|The way it was 1662|
In The Nottingham Post on Wednesday, there was an article describing how writer Dave Wood was planning to recreate a walk of Sherwood Forest last completed nearly 350 years ago. How cool is that?
The last walk in 1662 was called the "Perambulation of Sherwood Forest" and was carried out by a team of explorers intent on mapping the landscape around them.
Dave intends to replicate the original journey, noting how the landscape has changed over the centuries and the threats posed to the remaining ancient woodland. He says, "The plan is much more than just setting down the boundaries and making copious notes; it's about alerting people to their own creativity, their environment and having fun with their imagination".
This sounds like an interesting, exciting and challenging walk, and anybody can play their part and be involved with Dave. Sherwood Forest still carries an evocative sound, as does the name Robin Hood, and the two are inseparably linked. (By the way, please indulge me by never referring to the legend of Robin Hood, but always to the story of Robin Hood. This is possibly a bit pathetic, but as I say, indulge my whim, after all there are worse things in this world to believe in than an ancient outlaw).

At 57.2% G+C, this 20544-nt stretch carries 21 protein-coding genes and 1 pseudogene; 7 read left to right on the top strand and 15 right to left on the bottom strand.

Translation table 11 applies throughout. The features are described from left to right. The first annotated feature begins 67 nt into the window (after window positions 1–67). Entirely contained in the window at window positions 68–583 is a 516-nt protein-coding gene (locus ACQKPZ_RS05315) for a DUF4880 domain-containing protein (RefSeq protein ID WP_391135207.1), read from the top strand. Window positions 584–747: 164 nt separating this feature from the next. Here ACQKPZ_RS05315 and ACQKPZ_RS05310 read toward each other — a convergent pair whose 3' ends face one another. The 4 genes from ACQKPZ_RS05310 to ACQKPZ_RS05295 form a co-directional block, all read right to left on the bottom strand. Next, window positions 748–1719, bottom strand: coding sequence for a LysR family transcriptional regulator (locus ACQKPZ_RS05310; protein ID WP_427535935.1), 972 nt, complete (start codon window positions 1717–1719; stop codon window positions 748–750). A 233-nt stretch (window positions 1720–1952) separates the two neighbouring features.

|View of the Forest looking Northeast|
Today, Sherwood Forest is a lot smaller. It covers about 1,045 acres, or 1.63 square miles. Friends of Sherwood Forest often get annoyed when people speak of Sherwood Forest and the Country Park as if they are one and the same thing. The Mansfield Chad Newspaper says that even the Government makes this mistake.
Of the 1,045 acres taken up by Sherwood Forest, only 440 acres make up the Country Park. This Park is managed by Nottinghamshire County Council, and the rest of the Forest is managed by the Forestry Commission. There is a fear that the Government will force the Forestry Commission to sell off much of the Forest that it manages to private companies, with the inevitable loss of access and amenities.
It's true isn't it that we often don't appreciate what we have until it's gone. Sherwood Forest is a beautiful, magical place, and I really hope that the wish of Dave Wood will come true.
"Most of the forest has disappeared, so hopefully my walk will highlight the danger of losing the rest of it".
I echo that; let the beauty, history, leisure and environmental projects stay with us for ever.
The perambulation of Sherwood Forest is going to be some experience.